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J Pharm Sci. 2013 Feb;102(2):429-40. doi: 10.1002/jps.23408. Epub 2012 Dec 4.

Ionic strength affects tertiary structure and aggregation propensity of a monoclonal antibody adsorbed to silicone oil-water interfaces.

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Center for Pharmaceutical Biotechnology, Department of Chemical and Biological Engineering, University of Colorado-Boulder, Colorado, USA.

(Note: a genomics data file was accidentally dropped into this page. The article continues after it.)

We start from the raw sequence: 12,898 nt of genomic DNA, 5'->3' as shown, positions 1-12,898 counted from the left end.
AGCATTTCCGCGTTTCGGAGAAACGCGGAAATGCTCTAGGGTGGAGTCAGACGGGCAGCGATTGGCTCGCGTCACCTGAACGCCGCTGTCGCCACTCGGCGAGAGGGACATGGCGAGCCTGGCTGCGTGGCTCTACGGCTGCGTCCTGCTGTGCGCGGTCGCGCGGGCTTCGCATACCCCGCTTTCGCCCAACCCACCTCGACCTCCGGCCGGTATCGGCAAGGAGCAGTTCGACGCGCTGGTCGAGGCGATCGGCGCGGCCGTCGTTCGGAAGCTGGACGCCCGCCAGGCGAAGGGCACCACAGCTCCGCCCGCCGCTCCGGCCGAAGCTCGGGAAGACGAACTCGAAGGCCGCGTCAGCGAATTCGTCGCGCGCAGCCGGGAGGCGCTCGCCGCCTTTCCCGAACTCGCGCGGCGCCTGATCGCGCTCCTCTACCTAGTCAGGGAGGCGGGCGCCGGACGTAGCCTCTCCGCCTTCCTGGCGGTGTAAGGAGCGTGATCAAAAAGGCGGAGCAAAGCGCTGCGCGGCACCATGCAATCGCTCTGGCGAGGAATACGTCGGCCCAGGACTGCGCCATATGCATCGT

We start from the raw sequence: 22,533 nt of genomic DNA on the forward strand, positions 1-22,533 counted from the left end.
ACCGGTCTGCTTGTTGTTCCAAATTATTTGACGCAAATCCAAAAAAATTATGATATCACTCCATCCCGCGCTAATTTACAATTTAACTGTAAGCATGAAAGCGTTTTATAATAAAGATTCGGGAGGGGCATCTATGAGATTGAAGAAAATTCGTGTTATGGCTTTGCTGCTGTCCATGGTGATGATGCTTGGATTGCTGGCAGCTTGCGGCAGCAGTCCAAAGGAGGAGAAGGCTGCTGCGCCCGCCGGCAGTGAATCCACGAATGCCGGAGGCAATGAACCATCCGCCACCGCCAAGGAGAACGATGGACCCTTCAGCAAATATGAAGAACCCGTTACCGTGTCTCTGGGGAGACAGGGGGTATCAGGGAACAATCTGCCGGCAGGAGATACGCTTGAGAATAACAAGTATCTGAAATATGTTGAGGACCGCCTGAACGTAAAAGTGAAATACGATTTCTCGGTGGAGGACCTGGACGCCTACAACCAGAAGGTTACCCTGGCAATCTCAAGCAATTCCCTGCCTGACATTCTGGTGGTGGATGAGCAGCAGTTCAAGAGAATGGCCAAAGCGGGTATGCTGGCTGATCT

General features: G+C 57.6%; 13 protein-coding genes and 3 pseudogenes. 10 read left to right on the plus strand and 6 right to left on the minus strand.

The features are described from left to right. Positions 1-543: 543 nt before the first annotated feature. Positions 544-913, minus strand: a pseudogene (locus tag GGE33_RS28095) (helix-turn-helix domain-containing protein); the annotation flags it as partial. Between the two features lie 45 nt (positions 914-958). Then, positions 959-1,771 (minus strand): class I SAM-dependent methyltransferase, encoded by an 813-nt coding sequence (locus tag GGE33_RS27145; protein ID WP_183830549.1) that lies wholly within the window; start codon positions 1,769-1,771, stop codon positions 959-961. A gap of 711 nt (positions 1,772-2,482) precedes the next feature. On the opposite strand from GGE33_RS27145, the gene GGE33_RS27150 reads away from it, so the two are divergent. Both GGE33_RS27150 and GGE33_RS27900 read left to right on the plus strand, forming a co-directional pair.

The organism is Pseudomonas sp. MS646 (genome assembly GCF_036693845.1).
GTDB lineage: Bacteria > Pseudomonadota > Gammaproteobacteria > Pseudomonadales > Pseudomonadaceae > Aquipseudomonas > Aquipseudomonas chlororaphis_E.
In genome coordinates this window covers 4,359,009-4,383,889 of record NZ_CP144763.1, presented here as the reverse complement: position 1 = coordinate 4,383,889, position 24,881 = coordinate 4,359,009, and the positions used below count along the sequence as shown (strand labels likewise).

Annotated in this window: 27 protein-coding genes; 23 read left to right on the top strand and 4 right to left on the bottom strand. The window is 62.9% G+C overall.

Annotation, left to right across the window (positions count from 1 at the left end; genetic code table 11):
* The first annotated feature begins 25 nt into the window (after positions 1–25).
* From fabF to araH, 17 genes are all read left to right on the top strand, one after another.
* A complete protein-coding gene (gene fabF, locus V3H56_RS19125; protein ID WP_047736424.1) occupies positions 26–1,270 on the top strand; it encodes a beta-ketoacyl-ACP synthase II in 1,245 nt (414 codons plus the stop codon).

Therapeutic proteins formulated in prefilled syringes lubricated with silicone oil come in contact with silicone oil-water interfaces for their entire shelf lives. Thus, the interactions between protein and silicone oil were studied to determine the effect of silicone oil on a monoclonal antibody's stability, both at the interface and in the bulk solution. The influence of ionic strength on these interactions was also investigated through the addition of various monovalent and divalent salts to sample formulations. The tertiary structure of the antibody was perturbed when it adsorbed to the silicone oil-water interface in solutions at low ionic strength. However, the tertiary structure of the antibody at the interface was not perturbed when the ionic strength of the formulation was increased. Even at low ionic strength, the secondary structure of the antibody adsorbed to the silicone oil-water interface was retained, suggesting that at low ionic strength, the adsorbed antibody assumes a molten globule-like conformation. This partially unfolded species was aggregation-prone, especially during agitation. Silicone oil-induced aggregation of the antibody was inhibited at higher ionic strength.

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